This study evaluated the wound healing potential of Spathodea campanulata
stem bark in Sprague Dawley rats using the excision wound model. The methanol extract contained glycosides, flavonoids and tannins, and was relatively stable when stored at the room temperature for six (6) months. Solvent-free, semi-solid extract of S. campanulata
was incorporated into an aqueous cream and applied (10 % w/w and 20 % w/w) on excision wounds of thirty two (32) rats. Cicatrin®
cream was used as a standard wound healing agent. Prior to the remedial cream application, done later on twice daily, sixteen (16) rats had their wounds infected with Staphylococcus aureus
, while in the remaining sixteen the wounds were kept clean. The surface area of the excision wounds was monitored planimetrically every four (4) days until a complete wound closure or healing took place. Excision wounds treated with 20 % w/w Spathodea cream and Cicatrin®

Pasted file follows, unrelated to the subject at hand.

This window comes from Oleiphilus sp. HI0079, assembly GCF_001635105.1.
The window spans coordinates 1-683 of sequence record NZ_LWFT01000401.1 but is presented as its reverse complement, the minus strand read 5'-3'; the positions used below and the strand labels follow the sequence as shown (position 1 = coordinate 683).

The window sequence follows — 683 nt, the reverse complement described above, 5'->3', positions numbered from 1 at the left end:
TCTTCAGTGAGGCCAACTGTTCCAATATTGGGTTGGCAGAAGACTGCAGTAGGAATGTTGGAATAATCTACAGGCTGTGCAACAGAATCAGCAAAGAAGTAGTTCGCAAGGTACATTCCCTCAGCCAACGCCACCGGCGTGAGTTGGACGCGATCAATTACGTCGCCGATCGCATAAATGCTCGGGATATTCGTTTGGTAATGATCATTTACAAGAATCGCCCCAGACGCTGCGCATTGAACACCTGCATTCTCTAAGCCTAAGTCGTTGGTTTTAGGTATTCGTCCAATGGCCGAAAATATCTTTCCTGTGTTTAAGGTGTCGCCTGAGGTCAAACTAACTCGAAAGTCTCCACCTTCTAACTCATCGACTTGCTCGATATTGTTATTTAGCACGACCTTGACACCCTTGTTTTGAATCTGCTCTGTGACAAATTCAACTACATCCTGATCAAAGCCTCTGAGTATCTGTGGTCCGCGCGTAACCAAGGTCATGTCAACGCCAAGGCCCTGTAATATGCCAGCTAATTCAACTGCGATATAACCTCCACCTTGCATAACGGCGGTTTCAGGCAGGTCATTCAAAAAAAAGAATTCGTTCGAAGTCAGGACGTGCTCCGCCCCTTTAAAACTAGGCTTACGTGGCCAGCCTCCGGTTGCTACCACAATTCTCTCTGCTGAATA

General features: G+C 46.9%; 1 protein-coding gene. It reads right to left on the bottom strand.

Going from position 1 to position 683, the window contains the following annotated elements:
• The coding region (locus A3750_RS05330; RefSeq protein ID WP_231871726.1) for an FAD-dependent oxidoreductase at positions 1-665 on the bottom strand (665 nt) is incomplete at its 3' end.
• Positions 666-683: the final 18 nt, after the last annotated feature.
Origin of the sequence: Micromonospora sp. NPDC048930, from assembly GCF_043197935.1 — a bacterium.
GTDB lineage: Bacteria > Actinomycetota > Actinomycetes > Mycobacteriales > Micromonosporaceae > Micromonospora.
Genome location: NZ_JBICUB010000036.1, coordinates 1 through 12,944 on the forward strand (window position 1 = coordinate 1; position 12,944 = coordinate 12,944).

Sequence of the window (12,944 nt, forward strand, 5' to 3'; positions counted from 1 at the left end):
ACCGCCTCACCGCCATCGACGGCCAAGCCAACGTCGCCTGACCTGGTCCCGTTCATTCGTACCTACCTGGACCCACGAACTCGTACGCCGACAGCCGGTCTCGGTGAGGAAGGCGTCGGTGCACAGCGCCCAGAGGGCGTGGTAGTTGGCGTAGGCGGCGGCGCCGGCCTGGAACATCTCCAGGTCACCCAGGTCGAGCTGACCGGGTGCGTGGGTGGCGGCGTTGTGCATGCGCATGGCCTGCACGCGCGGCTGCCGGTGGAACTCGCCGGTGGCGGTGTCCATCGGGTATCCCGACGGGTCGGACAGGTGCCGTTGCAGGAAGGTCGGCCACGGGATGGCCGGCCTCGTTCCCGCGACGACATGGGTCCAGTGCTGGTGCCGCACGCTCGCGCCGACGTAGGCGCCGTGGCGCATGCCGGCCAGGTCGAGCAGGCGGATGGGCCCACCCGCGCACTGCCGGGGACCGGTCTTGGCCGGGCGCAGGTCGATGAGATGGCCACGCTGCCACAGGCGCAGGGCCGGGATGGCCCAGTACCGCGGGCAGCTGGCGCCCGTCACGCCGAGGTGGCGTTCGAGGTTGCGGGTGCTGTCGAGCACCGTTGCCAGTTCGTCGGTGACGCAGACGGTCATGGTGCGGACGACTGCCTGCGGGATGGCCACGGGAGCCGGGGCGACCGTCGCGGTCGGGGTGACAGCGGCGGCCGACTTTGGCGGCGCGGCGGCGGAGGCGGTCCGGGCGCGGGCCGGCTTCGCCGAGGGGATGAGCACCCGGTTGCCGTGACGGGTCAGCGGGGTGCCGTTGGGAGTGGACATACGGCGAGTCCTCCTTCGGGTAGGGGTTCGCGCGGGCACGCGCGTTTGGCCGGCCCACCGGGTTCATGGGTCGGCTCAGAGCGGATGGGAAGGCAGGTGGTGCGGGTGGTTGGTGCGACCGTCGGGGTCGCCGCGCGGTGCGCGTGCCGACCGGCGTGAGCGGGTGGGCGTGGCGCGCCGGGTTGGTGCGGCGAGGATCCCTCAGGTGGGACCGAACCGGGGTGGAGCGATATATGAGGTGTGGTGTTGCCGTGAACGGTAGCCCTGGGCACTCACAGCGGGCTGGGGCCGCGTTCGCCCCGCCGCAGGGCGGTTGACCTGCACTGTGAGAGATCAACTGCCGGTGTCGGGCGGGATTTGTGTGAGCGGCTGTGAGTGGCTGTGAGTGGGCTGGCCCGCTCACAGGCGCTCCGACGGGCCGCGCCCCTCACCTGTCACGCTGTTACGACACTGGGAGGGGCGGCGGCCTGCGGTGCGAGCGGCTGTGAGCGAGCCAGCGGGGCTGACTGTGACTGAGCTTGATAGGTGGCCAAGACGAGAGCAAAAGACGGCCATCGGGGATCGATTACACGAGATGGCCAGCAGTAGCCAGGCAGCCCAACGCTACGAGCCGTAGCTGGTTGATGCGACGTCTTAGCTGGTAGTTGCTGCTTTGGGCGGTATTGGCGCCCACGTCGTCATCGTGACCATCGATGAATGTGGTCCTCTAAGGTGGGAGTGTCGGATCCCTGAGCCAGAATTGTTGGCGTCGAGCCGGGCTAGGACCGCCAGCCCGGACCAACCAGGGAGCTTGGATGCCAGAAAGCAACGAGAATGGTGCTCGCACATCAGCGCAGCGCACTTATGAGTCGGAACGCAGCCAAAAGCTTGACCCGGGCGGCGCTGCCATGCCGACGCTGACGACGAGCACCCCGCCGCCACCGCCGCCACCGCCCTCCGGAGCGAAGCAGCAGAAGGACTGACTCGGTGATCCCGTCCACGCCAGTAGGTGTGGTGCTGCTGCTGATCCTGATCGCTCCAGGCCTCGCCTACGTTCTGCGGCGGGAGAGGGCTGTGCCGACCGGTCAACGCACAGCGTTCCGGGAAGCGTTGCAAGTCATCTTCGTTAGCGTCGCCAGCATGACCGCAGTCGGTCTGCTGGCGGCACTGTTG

cream showed a rapid and comparable decrease (p > 0.05) in wound size. In uninfected wounds, both 20 % w/w Spathodea cream and Cicatrin®
cream application resulted in ~ 95 %wound closure seen on Day 20, and a complete closure seen on Day 24. In infected wounds, both 20 % w/w Spathodea cream and Cicatrin® cream administration led to ~ 91 %-wound closure on Day 24 and a complete wound contraction on Day 28. The results of this study justify the folkloric use of S. campanulata
stem bark to the effect of wound treatment.